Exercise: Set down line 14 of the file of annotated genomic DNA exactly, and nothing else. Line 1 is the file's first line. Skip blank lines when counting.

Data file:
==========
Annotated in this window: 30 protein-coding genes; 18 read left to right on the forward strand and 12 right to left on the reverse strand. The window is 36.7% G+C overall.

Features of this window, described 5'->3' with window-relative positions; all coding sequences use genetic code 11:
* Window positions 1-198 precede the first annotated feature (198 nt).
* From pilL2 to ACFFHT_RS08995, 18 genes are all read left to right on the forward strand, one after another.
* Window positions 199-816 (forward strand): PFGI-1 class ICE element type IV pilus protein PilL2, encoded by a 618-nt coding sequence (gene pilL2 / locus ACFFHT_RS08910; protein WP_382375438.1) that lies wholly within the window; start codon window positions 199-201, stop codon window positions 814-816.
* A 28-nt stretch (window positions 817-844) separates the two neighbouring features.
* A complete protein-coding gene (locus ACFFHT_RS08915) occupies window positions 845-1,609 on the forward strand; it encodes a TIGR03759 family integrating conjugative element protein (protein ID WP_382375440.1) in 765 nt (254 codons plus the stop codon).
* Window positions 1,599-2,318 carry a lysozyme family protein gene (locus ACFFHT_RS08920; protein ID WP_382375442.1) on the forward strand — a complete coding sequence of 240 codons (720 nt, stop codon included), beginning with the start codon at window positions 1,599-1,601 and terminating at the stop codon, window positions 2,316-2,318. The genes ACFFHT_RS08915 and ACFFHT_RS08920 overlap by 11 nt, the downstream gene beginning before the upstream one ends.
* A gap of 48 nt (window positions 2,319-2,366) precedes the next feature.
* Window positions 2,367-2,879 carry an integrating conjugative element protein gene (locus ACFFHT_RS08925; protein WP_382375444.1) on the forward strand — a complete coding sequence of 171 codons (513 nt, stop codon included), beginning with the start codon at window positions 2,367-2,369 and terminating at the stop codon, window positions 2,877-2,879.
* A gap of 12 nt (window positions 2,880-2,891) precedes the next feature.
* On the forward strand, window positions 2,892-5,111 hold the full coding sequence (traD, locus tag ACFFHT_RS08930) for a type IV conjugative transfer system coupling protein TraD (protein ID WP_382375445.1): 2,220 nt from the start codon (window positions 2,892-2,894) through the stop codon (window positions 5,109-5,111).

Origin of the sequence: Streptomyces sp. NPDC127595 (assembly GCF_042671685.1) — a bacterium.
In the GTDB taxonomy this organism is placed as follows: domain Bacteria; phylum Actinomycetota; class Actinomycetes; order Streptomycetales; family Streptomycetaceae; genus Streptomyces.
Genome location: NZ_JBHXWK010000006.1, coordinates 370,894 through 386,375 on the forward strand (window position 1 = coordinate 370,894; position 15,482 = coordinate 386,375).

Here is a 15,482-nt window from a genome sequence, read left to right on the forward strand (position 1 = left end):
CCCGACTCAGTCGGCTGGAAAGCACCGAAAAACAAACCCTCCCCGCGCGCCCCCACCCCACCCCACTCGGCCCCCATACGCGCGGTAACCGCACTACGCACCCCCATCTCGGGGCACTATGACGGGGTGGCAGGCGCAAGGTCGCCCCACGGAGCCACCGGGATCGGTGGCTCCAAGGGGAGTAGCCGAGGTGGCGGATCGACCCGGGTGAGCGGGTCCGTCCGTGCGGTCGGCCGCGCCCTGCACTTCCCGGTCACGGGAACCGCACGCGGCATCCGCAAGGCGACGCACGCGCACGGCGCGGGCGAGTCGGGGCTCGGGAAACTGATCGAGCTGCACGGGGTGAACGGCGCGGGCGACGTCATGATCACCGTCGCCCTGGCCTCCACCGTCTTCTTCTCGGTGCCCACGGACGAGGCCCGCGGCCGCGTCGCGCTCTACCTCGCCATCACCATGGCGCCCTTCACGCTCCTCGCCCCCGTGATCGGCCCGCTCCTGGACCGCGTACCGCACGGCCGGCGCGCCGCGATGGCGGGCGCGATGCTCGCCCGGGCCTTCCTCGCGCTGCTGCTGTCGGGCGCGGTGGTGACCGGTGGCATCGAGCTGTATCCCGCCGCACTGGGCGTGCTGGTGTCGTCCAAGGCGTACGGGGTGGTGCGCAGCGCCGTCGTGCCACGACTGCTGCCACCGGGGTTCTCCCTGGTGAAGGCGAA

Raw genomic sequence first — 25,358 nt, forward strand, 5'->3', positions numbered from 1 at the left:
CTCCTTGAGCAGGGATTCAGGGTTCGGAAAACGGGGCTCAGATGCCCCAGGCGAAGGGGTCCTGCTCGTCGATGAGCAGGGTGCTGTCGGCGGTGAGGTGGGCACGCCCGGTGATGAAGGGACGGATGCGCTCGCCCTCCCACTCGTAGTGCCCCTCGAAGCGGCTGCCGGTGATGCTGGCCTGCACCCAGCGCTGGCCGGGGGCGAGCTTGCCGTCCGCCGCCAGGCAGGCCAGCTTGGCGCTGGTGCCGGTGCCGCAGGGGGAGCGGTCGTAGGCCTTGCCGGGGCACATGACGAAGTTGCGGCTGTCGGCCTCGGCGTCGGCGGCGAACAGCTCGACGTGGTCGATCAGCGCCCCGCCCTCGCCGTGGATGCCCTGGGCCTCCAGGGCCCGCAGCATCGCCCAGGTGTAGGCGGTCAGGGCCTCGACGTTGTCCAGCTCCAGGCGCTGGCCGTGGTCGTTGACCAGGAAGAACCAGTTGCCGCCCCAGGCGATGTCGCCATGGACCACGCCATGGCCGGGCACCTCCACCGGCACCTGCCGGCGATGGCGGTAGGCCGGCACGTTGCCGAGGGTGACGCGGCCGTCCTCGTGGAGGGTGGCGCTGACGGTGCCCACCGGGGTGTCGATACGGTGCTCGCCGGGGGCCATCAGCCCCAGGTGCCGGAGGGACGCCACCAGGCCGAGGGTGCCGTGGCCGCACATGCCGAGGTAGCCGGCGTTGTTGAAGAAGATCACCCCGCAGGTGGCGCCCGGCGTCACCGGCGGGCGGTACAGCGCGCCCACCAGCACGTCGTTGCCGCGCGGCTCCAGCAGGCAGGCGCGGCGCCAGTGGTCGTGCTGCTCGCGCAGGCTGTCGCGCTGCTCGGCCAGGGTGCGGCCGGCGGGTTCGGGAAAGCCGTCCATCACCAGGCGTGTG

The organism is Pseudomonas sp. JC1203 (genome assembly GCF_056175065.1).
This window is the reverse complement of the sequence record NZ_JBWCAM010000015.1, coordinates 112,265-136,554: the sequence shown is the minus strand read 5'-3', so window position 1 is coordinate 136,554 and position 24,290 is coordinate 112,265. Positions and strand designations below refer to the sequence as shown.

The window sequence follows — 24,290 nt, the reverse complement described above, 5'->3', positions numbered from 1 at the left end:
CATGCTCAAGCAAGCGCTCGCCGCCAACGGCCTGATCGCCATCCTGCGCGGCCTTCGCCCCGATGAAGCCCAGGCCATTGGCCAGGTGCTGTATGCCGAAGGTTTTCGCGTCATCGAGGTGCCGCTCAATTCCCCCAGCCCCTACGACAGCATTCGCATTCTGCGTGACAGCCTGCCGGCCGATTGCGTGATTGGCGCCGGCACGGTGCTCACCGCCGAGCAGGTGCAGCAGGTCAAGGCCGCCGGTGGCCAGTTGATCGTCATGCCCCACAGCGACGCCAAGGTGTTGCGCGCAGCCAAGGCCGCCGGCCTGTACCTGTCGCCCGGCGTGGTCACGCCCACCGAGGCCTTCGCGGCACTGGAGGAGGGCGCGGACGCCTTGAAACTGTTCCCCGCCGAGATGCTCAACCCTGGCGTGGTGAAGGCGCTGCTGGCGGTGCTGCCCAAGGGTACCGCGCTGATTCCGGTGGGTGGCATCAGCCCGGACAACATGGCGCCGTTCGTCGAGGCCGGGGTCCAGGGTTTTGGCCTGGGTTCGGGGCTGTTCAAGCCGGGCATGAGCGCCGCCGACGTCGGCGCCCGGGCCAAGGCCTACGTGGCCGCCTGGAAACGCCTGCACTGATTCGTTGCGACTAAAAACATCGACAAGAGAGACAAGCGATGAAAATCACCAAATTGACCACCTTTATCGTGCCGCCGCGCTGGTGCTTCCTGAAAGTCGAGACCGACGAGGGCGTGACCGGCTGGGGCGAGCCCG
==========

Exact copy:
In the GTDB taxonomy this organism is placed as follows: domain Bacteria; phylum Actinomycetota; class Actinomycetes; order Streptomycetales; family Streptomycetaceae; genus Streptomyces.